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Dongshan Zhu, Shiva Raj Mishra, and Salim S Virani

Social-control measures, medications and a vaccine are key weapons against the pandemic [1]. Before specific medications and vaccines are proven to be effective and can be used worldwide, physical distancing measures are still highly relevant in the fight against COVID-19 [2,3]. Governments around the globe have been taking a wide range of physical distancing measures in response to the COVID-19 outbreak, such as school closure, workplace closure, cancellations of mass gatherings and stay at home orders. However, it’s hard to compare the measures implemented in different countries directly. First, a same measure might be implemented in different countries with different degree and intensity. Also, citizens’ acceptability of the measure differs across countries.

THE GOVERNMENTS’ STRINGENCY INDEX AND COMMUNITY MOBILITY REPORTS

The University of Oxford has been publishing The Oxford COVID-19 Government Response Tracker (OxCGRT) since April 2020 [4,5]. For each country, nine sub-indicators (school closing, workplace closing, cancel public events, restrictions on gatherings, close public transport, stay at home requirements, restrictions on internal movement, international travel controls, and public information campaigns) are synthesized into a common Stringency Index (SI) (a value between 0 and 100) that reflects the overall stringency of a government’s response to COVID-19 pandemic on a daily basis. Also, on April 3, 2020, Google published the “COVID-19 Community Mobility Reports” which allows assessment of the mobility patterns in response to the recommended policies from February 15 [6]. Deidentified and population level aggregated reports for mobility patterns (decreased or increased) in visiting six categories of places were reported: workplaces, retail and recreational venues, groceries and pharmacies, parks, transit stations, and places of residence.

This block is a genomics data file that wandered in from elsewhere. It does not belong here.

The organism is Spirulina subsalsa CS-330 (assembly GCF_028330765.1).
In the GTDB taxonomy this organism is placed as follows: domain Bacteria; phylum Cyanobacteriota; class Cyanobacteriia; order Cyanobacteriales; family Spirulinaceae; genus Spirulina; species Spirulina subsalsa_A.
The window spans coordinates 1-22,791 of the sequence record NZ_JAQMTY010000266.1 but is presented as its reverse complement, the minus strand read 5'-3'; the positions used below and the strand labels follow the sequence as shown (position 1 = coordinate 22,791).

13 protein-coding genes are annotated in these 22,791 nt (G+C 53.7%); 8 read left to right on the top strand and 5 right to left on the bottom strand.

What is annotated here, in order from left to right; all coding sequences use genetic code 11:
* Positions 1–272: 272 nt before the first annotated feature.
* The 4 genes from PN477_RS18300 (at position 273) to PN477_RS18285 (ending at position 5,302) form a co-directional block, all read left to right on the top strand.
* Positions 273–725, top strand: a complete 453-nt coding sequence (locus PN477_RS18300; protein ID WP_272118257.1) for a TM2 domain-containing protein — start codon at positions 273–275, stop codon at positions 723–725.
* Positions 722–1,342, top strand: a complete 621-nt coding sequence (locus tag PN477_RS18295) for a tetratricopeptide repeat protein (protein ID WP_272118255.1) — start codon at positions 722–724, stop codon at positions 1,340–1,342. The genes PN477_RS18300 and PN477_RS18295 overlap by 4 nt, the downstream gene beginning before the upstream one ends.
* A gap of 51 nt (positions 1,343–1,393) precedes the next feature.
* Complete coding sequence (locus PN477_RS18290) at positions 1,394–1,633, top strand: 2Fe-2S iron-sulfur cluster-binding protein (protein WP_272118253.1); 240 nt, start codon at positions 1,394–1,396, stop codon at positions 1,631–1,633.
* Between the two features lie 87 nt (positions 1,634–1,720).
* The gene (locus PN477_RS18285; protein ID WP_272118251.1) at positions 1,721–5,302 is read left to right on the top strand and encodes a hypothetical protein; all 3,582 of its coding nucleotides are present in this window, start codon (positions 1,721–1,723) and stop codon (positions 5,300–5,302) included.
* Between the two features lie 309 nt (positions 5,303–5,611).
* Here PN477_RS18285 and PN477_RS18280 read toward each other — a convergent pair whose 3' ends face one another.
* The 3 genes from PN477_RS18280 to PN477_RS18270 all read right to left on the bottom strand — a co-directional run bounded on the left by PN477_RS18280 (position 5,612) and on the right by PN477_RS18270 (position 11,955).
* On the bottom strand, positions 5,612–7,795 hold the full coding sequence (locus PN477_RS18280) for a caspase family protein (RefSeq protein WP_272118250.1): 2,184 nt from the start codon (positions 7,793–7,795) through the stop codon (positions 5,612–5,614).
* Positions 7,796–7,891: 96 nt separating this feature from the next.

A WAY TO TRACK GOVERNMENTS’ RESPONSE AND PEOPLE’S MOBILITY CHANGES

Trajectory of SI reflects the speed and strength of a country's response, while trajectories of mobility changes reflect citizens’ degree of acceptance and degree of adherence to the governments’ recommendations or requirements. We hypothesized that combining the SI and mobility report would be an effective way to track both the governments’ response and citizens’ behaviour changes during the COVID-19 pandemic. Six countries’ (from Asia, America, Europe and Africa, respectively) trajectory of SI, number of daily new cases, and changes in six categories of community mobility were plotted for visualization (Figure 1).

Figure 1.  The trajectory of Stringency Index (SI), daily new cases, and changes of six categories of community mobility. An exponentially weighted moving average method with parameter 0.3 was used to smooth time series of SI and number of daily new cases, and a base-10 log scale was used for the y-axis for daily new cases).
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After March 11 (the day WHO declared a pandemic spread of COVID-19), most countries upgraded their response level, reflected by an increasing SI. The Philippines, Singapore, Morocco and Egypt upgraded SI to a high level (SI>80), while the USA and Sweden raised SI to a moderate level of less than 70. Under different SI, citizens’ mobility changes differed in these countries. The extent of divergences between SI and mobility patterns’ changes reflect both the stringency level of a government’s response and the degree of compliance from citizens to these control measures. We identified several patterns of SI and compliance that are linked to the spread of COVID-19 as follows.

PATTERNS OF SI AND CITIZENS’ COMPLIANCE ARE LINKED TO THE SPREAD OF COVID-19

Both the Philippines and Singapore initiated a response from January and maintained a low to moderate SI for a while. After March 11, the Philippines government upgraded SI to a rather high level (SI>90). Under this SI, outside visits to the five places, especially the transit station use and retail/recreation visits declined by over 50%. The daily incidence of cases first peaked at around April and maintained a low spread level until the end of May. Intriguingly, daily activities (eg, groceries/pharmacies visit) started to resume from May, while daily incidence had no obvious change until 25 May. This may indicate a time lag between citizens’ mobility changes and the rise in the number of COVID-19 cases. Along with the rebound of COVID-19 spread in migrant workers [7], Singapore raised its SI to a high level (SI>80), coinciding with the distinct decline of outside visits, and the residential stay increased by around 40%. The SI was kept high in Singapore to fight the secondary wave of infection.